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ARC Telecom Initiative Is Bridging Digital Divide in Appalachia

April 2006


WASHINGTON, April 27, 2006—Appalachian Regional Commission (ARC) Federal Co-Chair Anne B. Pope unveiled the new Telecommunications and Technology in Appalachia Program and Impact Summary as part of her testimony before a field hearing of the Senate Environment and Public Works Committee on ARC reauthorization chaired by Senator George V. Voinovich. The hearing took place on April 20, 2006, in Marietta, Ohio.

Recognizing the importance of telecommunications and technology for the economic future of Appalachia, Voinovich became a principal author of the Appalachian Regional Development Act Amendments of 2002, which reauthorized ARC for five years and created specific authority for a Region-wide initiative to bridge the telecommunications and technology gap between the Appalachian Region and the rest of the United States.

That legislation, passed by Congress and signed into law by President Bush, outlined four broad areas of ARC's work: increasing affordable access to broadband services, providing training and educational opportunities related to telecommunications and technology, increasing the use of e-commerce throughout the Region, and increasing entrepreneurial activities within Appalachia in the technology sector.

According to the impact summary, ARC investments of $32.2 million in more than 250 telecom and technology projects over the past four years have had a significant impact in strengthening and diversifying the Region's economic base. Upon completion, these investments are projected to:

  • Create 2,600 new jobs and retain 2,100 existing jobs.
  • Provide 21,000 workers with improved job skills.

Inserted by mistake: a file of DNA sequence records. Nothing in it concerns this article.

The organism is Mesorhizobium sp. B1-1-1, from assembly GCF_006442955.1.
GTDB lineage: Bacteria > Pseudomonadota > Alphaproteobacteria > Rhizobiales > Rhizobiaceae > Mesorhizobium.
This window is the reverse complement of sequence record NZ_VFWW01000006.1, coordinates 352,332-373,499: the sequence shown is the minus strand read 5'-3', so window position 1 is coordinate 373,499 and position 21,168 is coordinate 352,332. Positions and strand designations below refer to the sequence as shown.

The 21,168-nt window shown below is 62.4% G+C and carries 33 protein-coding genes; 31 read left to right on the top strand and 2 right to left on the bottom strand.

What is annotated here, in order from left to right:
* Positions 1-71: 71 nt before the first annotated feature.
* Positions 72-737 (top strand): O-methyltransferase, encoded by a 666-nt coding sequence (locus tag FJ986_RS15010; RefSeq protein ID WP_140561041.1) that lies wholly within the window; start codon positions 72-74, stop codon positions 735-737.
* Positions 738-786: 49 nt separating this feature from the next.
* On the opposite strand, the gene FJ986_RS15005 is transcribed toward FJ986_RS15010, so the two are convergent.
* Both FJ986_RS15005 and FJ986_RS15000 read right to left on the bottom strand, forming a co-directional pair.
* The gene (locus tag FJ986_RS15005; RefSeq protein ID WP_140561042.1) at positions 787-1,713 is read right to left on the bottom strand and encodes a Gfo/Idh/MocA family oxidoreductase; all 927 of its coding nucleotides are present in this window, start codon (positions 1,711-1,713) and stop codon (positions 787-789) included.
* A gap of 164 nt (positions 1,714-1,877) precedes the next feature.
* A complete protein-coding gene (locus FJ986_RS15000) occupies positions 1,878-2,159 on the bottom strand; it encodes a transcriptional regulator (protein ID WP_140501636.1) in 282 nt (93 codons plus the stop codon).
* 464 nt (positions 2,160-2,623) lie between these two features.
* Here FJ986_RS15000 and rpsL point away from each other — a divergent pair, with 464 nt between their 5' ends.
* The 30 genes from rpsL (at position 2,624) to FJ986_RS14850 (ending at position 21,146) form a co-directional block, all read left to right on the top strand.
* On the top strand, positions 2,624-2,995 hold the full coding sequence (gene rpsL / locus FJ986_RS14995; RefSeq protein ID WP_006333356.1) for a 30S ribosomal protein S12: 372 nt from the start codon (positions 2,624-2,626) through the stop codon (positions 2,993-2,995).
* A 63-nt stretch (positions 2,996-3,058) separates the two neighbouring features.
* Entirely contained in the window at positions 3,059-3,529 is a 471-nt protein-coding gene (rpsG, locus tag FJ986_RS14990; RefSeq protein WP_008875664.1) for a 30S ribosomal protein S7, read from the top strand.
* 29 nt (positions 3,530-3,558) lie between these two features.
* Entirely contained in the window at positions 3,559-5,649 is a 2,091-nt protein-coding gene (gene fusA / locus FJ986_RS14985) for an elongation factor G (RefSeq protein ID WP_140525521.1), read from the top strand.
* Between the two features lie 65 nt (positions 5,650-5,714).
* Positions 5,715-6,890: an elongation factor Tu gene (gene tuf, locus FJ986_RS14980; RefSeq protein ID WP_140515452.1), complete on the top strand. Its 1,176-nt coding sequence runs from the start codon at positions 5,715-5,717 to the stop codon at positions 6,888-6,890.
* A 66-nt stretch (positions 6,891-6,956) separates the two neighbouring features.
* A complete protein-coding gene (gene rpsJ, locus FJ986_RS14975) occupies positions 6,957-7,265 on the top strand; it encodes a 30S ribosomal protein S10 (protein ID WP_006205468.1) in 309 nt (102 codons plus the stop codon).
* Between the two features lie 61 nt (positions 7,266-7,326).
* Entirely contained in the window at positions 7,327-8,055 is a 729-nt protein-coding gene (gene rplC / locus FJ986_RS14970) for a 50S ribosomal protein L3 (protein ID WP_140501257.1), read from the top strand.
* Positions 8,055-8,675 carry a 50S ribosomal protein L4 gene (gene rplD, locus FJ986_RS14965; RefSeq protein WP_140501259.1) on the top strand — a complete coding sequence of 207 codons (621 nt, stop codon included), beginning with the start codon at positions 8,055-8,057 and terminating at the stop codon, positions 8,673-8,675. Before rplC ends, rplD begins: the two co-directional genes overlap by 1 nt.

• Serve 45,000 students with enhanced academic offerings within the Region.
  • Complete 65 community and sub-regional telecommunications plans.
  • Train 300,000 citizens in telecommunications skills and business applications.
  • Deliver more than $2 million in software grants from Microsoft Corporation for organizations providing community access to technology skills and the Internet.

ARC investments in this initiative have leveraged $119.8 million in matching funds, including $6.5 million from other federal sources, $10.3 million in state dollars, $41.3 million in local dollars, and $61.7 million in private dollars—a leverage ratio of almost $4 for every $1 invested by ARC.

Voinovich stated that "Appalachian Ohio—one of the most beautiful parts of our state—is also the most economically challenged. While it is rich in natural resources, it lacks the technological infrastructure to fully compete in the global economy; however, today's burgeoning technology economy offers many new opportunities to the Region. These new advancements will help us bridge the digital divide and grow good jobs close to home, thereby improving the quality of life for Appalachian Ohio and the greater 13-state Appalachian Region."

Pope said, "Our competition is no longer down the street. It's around the world. ARC has had great success helping our businesses, workers, educators, and health-care professionals access and use technology effectively to compete in the new global economy."

"But technology changes rapidly, so ARC will keep pushing to close the gap in access and training between the Region, the country, and the rest of the world," Pope added.